How do tears occur?

Superficial tears or deeper lacerations can occur at the genital opening when the baby's head and shoulders are delivered. You can view a film that will help you to understand the various types of tears here.

Midwives and doctors are trained in the suturing of tears during their education and postgraduate training. The professional standards for treatment are defined by the guidelines of each individual hospital.

Are there different types of tears?

When you give birth, tears to the tissue around the vagina and perineum can occur. Such lacerations and how they have been sutured will be entered in your medical journal by your midwife or obstetrician.

Midwives and doctors classify tears into different degrees. Tiny lacerations can occur around the labia or inside the vagina. Tears to the labia can be either superficial abrasions or actual tearing of the labia.

The area between the vagina and the anus is called the perineum.

Tears of the perineum occur in the area between the vagina and down towards the anus. Tears to the perineum are divided into four categories:

  • 1st degree: superficial tearing of the skin or the vaginal area
  • 2nd degree: tearing of the superficial muscles surrounding the vagina
  • Episiotomy: involves the same muscles as a 2nd degree tear
  • 3rd degree: partial or total rupture of the anal sphincter
  • 4th degree: rupture of the rectal mucosa

To view free, visual information describing the various categories, you can watch GynZone's Facts about tears and lacerations.

What is the risk of a tear occuring during birth?

First-time mothers

For a mother giving birth for the first time the risk of superficial or deeper lacerations in the area around the vagina and perineum is approx. 80 %.

The most frequent types of tears which occur are superficial. Severe lacerations occur less frequently.

By using a Danish registry with more than 25.000 deliveries in one hospital during 2005-2009, we recorded the following ratio:

  • Tearing of the labia: approx. 30 %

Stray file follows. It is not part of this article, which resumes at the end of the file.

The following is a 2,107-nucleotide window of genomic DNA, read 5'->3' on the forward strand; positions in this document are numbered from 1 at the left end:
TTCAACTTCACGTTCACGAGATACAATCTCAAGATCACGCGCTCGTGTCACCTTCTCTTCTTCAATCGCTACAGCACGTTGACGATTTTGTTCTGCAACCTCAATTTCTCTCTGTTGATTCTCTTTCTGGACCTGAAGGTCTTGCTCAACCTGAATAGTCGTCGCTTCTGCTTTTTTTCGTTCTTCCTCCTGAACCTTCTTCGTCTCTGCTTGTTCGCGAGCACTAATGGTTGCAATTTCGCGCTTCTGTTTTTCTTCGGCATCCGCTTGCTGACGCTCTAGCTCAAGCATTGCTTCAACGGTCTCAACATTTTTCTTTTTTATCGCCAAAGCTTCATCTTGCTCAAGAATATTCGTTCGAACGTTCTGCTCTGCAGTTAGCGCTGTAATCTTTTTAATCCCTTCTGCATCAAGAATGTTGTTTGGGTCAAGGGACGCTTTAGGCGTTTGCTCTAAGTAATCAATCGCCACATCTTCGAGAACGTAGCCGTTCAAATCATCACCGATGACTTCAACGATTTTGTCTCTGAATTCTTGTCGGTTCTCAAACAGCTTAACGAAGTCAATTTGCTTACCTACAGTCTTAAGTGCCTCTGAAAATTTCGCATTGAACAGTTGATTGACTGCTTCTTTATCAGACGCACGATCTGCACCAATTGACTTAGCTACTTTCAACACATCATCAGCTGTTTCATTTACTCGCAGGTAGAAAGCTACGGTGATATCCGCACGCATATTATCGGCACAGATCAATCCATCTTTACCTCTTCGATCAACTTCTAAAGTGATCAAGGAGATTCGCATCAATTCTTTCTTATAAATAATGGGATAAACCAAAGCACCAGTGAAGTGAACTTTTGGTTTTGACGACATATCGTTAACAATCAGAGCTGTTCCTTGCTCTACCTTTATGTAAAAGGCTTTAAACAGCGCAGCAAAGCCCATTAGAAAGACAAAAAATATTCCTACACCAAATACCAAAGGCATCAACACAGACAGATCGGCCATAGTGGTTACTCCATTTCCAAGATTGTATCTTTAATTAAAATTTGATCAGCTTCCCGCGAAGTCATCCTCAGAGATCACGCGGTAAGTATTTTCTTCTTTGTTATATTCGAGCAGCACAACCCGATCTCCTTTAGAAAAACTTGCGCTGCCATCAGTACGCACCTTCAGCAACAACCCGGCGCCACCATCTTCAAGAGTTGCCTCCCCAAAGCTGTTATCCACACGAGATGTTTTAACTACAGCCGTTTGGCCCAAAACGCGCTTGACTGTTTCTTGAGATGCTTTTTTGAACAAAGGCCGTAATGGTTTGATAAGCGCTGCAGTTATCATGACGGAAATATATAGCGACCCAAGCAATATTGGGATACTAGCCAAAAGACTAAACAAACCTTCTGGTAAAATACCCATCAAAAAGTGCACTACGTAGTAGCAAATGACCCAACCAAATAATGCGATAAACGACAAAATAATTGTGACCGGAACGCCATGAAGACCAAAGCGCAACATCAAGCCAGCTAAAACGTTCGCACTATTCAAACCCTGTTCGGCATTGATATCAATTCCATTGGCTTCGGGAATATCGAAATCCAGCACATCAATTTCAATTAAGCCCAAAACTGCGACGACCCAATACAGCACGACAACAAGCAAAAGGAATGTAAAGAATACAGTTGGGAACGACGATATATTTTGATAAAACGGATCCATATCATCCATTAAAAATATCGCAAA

• 1st degree tears: approx. 25 %
  • 2nd degree tears: approx. 30 %
  • Episiotomy: approx. 10 %
  • 3rd degree laceration (partial or complete anal tear): approx. 6 %
  • 4th degree laceration: less than 0.5 %

Your individual risk of sustaining a perineal tear will depend on the type of delivery, the size of your baby, previous tears and various other factors.

Multipara (women who have previously given birth)

The risk of a tear occurring if you are pregnant with your second or third child is less than 50 %. The tears tend to be less severe than those which occur to first time mothers.

  • Tearing of the labia: approx. 20 %
  • 1st degree tears: approx. 25 %
  • 2nd degree tears: approx. 15 %
  • Episiotomy: approx. 5 %
  • 3rd degree laceration (partial tear or complete anal rupture): less than 2 %
  • 4th degree laceration: less than 0.2 %

The midwife or obstetrician will evaluate which treatment is most suitable for your situation. In some situations, where the tears are only very superficial, suturing may not be necessary.

How long will it take to heal after childbirth?

During the course of a pregnancy your body is primed to heal quickly. Your immune system is more efficient than usual and therefore wounds will heal within a few weeks after childbirth.

Tears of the labia and/or vagina heal in the course of a few days and rarely present problems apart from a stinging sensation, especially when you urinate.

The most common cause of discomfort is from painful scar tissue during the first few days after giving birth. You may also experience swelling and tenderness and it is therefore a good idea to take it easy and rest regularly.

Ice packs may provide pain relief and help to reduce the swelling.

From results obtained from Danish research studies on suturing, we know that approx. 2 % of women may need to be resutured after giving birth because they have not healed optimally.

Very few women experience long term problems such as painful scar tissue or problems with incontinence. You can contact your doctor if you experience these problems. You can also be referred to a specialised physiotherapist or a gynaecologist.

When is an episiotomy necessary?

The midwife or doctor may decide that it is necessary to make a wider opening for the babys head during the birth.

One reason to make an episiotomy is if your baby is lacking oxygen and the delivery must progress quickly. An episiotomy can also be made in cases where the perineum is too rigid.

An episiotomy is rarely performed in most hospitals today as several scientific studies have shown that it can lead to more severe lacerations of the anal sphincter.

We also know from our own research on suturing that women who have had an episiotomy suffer more pain during healing than those who have experienced spontaneous tears.


Does raspberry leaves help me to avoid an episiotomy? 

Raspberry leaf tea is very popular among midwives in different European countries. As early as the sixth century, the raspberry leaf plant was used medicinally. The raspberry is native to many parts of Europe and Northern America. 

It is believed that raspberry leaf, if taken regularly through pregnancy and labour can shorten and easen the labour and reduce the incidence of episiotomy caused by faster birth.